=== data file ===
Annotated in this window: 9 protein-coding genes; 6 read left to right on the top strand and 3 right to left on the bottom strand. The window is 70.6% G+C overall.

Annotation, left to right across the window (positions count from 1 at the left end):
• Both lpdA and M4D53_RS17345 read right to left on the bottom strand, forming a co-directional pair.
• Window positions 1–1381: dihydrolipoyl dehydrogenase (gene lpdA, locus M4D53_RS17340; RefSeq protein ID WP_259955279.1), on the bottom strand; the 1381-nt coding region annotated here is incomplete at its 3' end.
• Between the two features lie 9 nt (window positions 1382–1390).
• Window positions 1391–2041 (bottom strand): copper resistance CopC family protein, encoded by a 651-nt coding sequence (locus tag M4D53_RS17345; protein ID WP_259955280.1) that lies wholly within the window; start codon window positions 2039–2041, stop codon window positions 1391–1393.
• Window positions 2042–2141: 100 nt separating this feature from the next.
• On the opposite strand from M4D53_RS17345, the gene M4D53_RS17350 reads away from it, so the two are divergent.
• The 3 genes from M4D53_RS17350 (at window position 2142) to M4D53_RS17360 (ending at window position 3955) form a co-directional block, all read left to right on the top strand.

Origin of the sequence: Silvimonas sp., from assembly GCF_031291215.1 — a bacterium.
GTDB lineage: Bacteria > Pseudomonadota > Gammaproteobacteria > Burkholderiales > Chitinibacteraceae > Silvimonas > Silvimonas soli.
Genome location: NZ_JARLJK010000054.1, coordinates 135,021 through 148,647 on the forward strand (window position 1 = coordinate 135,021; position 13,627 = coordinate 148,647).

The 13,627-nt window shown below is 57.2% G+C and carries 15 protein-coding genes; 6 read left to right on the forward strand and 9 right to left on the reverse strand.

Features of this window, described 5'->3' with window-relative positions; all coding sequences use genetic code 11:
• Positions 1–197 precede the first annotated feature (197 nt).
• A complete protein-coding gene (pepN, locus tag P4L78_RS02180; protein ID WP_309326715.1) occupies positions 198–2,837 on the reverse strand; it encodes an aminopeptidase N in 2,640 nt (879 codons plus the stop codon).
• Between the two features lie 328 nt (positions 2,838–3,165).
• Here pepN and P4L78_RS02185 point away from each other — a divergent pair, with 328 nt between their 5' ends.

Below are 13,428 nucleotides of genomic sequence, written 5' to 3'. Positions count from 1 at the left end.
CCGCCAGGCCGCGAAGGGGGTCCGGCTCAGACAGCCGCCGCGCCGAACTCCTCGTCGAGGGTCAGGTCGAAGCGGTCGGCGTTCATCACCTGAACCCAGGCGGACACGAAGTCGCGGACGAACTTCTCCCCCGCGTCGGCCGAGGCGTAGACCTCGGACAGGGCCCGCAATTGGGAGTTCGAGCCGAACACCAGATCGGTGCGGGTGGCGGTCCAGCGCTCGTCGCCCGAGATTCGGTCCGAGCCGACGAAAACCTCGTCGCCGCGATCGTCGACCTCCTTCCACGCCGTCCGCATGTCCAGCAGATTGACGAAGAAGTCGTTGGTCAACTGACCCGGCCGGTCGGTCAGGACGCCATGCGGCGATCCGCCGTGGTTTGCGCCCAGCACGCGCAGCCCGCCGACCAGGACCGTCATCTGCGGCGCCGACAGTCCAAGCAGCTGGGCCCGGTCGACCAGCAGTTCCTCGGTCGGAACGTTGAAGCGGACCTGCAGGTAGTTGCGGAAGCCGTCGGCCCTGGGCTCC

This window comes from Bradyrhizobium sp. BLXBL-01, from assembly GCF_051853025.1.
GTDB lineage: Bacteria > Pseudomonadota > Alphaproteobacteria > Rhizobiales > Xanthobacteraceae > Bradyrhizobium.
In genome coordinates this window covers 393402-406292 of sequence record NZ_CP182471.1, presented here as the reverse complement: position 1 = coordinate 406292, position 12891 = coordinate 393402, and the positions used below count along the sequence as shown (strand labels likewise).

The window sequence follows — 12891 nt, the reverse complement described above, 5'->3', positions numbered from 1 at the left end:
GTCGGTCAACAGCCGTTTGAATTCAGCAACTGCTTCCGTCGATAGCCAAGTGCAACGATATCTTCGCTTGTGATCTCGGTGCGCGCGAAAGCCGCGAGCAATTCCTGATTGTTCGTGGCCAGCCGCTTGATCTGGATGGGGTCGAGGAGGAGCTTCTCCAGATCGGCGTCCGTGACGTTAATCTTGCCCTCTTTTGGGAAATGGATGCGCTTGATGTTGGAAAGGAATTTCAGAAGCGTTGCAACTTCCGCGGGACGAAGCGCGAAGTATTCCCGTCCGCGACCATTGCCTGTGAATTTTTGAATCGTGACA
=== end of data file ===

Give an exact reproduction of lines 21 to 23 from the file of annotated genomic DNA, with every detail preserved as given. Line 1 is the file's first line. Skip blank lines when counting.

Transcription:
This window comes from Bradyrhizobium sp. BLXBL-01, from assembly GCF_051853025.1.
GTDB lineage: Bacteria > Pseudomonadota > Alphaproteobacteria > Rhizobiales > Xanthobacteraceae > Bradyrhizobium.
In genome coordinates this window covers 393402-406292 of sequence record NZ_CP182471.1, presented here as the reverse complement: position 1 = coordinate 406292, position 12891 = coordinate 393402, and the positions used below count along the sequence as shown (strand labels likewise).